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Henry J. Cowan "Dictionary of Architectural and Building Technology"

This dictionary of over 5500 terms is compiled specifically for the professional. The explanation of terms addresses technical issues in architecture and building. The terms have been fully updated with many new entries for the third edition. This is a valuable addition to all construction reference libraries which will enable students and professionals from technical, management and professional fields to grasp vocabulary from outside their areas as they contribute towards the built environment.

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The Phaidon Atlas of Contemporary World Architecture

The Atlas of Contemporary World Architecture, Travel Edition presents all of the best works of architecture completed in the last five years in an ultra-convenient mini-format, perfect for the holiday or business traveller. Each of the 1,052 projects from the comprehensive edition are included with a single image per building and a short text to help the traveller recognise it. The project entry gives the name of each building and its architect, the location, and the address, if visitable, as well as the telephone number, where appropriate. There is also a system to indicate which projects are open to the public. In addition to the forty two regional maps from the comprehensive edition, there are an additional 27 new city maps which locate the buildings in more built up areas The book provides a unique opportunity to visit 1,052 works of contemporary architecture in all parts of the world, from the Arctic Circle to the African deserts and beyond. The Phaidon Atlas of Contemporary World Architecture, Travel Edition is an essential companion on the travels of all those interested in gaining a first hand understanding of contemporary architecture around the world.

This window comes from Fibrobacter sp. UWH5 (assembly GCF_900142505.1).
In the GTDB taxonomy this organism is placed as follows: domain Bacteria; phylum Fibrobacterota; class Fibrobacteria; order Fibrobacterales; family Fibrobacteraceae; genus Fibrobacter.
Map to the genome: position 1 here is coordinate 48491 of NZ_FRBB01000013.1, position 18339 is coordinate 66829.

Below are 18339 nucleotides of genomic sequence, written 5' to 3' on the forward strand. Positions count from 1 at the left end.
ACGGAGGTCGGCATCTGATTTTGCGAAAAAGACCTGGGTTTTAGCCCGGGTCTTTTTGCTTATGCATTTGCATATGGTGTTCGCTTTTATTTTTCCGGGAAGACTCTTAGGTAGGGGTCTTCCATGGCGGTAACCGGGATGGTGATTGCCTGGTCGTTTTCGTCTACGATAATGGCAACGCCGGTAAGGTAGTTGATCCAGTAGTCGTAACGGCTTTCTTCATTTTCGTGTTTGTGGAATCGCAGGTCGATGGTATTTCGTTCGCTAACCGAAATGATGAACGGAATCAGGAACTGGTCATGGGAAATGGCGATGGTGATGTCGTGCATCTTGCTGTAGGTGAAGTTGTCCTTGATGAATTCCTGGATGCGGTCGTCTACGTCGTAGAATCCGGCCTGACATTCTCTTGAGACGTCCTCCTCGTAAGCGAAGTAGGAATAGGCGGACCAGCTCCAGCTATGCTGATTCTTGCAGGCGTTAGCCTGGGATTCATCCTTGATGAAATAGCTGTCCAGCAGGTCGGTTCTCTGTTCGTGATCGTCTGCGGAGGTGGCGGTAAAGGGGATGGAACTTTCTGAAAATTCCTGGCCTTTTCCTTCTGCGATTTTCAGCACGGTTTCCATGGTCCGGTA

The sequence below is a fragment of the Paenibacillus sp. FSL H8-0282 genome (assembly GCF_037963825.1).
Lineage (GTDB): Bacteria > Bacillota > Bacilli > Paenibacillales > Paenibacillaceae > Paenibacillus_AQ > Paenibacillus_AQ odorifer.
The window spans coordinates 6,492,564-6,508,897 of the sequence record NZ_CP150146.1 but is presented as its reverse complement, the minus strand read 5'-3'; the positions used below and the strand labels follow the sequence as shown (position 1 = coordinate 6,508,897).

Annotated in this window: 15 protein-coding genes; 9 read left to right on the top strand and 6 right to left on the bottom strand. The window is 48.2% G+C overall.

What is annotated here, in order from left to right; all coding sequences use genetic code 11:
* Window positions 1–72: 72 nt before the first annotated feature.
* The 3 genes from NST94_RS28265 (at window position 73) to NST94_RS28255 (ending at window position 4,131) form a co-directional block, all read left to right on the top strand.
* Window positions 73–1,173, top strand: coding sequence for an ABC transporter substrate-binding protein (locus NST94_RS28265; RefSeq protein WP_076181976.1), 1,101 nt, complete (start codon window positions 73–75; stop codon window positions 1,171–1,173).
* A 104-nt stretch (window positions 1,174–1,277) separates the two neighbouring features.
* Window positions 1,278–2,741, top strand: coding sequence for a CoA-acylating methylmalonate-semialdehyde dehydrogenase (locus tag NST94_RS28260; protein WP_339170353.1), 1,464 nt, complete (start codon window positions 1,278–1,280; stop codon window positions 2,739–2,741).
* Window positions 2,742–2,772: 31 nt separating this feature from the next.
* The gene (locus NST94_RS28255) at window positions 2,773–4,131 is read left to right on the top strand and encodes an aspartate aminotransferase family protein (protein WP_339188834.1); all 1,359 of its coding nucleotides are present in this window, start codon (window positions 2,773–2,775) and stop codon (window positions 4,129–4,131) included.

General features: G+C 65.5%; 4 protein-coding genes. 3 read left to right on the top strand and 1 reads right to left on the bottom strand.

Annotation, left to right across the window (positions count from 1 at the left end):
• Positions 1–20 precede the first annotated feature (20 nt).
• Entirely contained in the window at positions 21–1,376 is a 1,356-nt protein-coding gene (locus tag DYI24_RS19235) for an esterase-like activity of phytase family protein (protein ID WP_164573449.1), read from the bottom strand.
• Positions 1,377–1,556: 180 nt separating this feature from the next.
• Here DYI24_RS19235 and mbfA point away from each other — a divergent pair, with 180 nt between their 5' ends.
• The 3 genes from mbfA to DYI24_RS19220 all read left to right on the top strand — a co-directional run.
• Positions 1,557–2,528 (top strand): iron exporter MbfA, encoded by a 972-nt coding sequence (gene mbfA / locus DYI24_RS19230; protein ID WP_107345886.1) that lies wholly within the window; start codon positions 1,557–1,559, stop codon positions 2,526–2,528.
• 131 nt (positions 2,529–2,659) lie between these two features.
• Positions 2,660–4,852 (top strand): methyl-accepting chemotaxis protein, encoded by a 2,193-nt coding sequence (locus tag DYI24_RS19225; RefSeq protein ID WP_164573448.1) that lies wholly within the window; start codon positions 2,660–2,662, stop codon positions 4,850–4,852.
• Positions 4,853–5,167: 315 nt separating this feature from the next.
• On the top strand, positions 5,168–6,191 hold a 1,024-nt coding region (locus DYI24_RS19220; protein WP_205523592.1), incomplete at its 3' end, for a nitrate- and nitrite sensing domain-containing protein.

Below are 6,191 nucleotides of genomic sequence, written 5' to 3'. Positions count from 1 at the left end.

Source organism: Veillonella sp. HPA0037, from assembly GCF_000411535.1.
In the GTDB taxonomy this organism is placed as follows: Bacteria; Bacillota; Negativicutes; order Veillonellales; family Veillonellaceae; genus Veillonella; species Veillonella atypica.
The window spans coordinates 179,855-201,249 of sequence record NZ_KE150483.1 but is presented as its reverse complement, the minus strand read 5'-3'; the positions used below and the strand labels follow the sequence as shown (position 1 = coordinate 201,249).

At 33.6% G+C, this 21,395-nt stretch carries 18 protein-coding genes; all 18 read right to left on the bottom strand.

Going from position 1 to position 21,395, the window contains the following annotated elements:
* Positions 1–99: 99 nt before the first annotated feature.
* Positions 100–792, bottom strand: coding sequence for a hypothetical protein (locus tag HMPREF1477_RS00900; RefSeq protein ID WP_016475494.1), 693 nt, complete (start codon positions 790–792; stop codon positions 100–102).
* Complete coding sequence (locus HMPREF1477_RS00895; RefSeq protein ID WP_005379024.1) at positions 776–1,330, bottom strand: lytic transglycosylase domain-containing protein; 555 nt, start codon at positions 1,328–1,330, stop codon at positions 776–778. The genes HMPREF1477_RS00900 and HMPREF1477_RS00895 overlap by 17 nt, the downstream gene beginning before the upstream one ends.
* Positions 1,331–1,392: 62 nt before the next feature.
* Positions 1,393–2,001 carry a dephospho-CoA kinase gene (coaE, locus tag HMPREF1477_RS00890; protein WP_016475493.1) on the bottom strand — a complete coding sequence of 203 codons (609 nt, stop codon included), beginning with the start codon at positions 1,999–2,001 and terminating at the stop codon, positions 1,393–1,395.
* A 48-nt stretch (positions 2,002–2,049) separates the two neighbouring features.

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Hospitals Should be Safe from Disasters

Every year, many hospitals and health facilities in the country are damaged and destroyed by disasters to which the Philippines has a very high vulnerability. However, the government through the Department of Health has been nonstop in its efforts to ensure that our countrymen are not left without the vital care that they need in the midst of these catastrophes.

“The price to pay for the failure of health care facilities when disasters happen is too high in comparison to the cost of making these safe and resilient." Recent disaster experiences in the Bicol and Visayas Region and in earlier years in the Quezon Province highlight the tremendous impact that disasters can have on health facilities and local health systems.

The health sector is filled with highly trained, committed, and dedicated personnel who are ready to deliver healthcare especially in times of great suffering and need. To achieve and maintain quality of health care during health emergencies, these personnel will have to be supported by enabling them to work in safe health facilities where they can do what they do best --- save lives and limit injuries among disaster victims.

Among the objectives of the global campaign for "Hospitals Safe from Disasters" is to reinforce both the structural and non-structural resilience of health care facilities and to ensure that they continue to function after a disaster strikes. The first points to structures in safe geographical locations while the latter refers to health personnel and emergency preparedness plans which will keep hospitals operational in the wake of disasters.

What is a Safe Hospital?
What are the Essentials in Supporting Safe Hospitals?
What are the Structural Indicators of Safe Hospitals?
What are the Non-structural Indicators of Safe Hospitals?
What are the Functional Indicators of Safe Hospitals?
Download manual here.
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Review Questions: History Quiz 01

Ccd ArkiReview

Create Your Badge
Here's History and Theory of Architecture 04 Quiz.

There will be 15 questions randomly picked from a database of 30 questions.
Each time you take the quiz, there will be different questions appearing. Enjoy!!!

Take the Exam again HERE.
Large screen setup HERE
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Sunday, February 22, 2009

Review Questions: Structural 01

Part 1 of Structural Quiz. This was taken from previous board questions (1997-98) For incorrect answers, click (+ show previous question).